Every year, South Carolina has 62% more fatal car crashes than the national average. Surprisingly enough, the second leading cause of these vehicle crashes is fatigue. In South Carolina, fatigue/asleep driving statistics from the Department of Public Safety for the state show that 1,221 collisions, 11 fatal collisions, 12 deaths, and 673 injuries occurred due to drowsy driving.
Across the nation, the National Highway Traffic Safety Administration (NHTSA) estimates 100,000 crashes, 1,550 deaths, 71,000 injuries, and $12.5 billion in monetary losses due to drowsy driving. It kills thousands of people every year, according to SC Now. The NHTSA speculates that one in every six fatal car crashes occur because the driver was fatigued.
Just like drugs, alcohol, and other substances, being tired slows reaction time and impairs judgment. In fact, being awake for 18 hours produces the same impairment as a .05 blood alcohol content. AAA released a study, revealing that people who sleep six to seven hours a night are twice as likely to be in a car accident compared to those who sleep eight hours or more. People who sleep less than five hours a night increase their crash risk five times.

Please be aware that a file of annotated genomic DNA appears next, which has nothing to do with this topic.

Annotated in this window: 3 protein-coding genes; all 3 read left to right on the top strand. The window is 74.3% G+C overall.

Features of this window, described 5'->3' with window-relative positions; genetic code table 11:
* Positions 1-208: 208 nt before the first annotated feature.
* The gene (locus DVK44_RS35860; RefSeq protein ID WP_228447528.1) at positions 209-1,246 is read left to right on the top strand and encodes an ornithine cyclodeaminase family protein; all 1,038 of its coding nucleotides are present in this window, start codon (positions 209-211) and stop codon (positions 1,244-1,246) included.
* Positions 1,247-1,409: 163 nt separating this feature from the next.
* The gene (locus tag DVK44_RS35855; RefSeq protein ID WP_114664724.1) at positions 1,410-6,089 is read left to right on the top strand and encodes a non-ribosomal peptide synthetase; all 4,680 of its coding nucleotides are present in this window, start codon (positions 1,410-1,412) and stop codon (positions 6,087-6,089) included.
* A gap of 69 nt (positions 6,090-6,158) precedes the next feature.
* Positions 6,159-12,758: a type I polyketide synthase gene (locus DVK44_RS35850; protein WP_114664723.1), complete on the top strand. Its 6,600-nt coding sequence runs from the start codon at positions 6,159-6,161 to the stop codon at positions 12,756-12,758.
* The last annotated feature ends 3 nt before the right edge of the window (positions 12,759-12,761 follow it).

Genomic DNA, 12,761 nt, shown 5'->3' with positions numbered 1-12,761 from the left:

This same study found that 41% of drivers have admitted they have fallen asleep behind the wheel. Another 25% said that they have driven despite being tired enough to have difficulty keeping their eyes open in the past month. These numbers are quite shocking.
As Daylight Savings has just recently passed, a connection is being made here. Florida is the first state to propose a stop to Daylight Savings due to its impact on citizens. Senate Bill 858 was recently approved by the Senate Community Affairs Committee. The bill, if approved by the state legislature, would observe daylight savings time year-round starting November 2019.
Representative Alan Clemmons of South Caroline says people complain when the time changes that it is disruptive, and they have asked for his help in eliminating daylight saving time for the state as well. James W. Chrissis, Associate Professor Emeritus in the field of Applied Mathematics at the Air Force Institute of Technology, weighs in on the issue.
“It’s supposed to shift the daylight later in the day so that we have more opportunity to enjoy it,” continues Professor Chrissis. “And there may be some truth to that. But it’s an inconvenience, and studies show that there is a lot of lost productivity associated with daylight saving time. Accidents go up. Some people say it has to do with energy savings, and that doesn’t happen either. It fools no one, and I think it needs to be done away with.”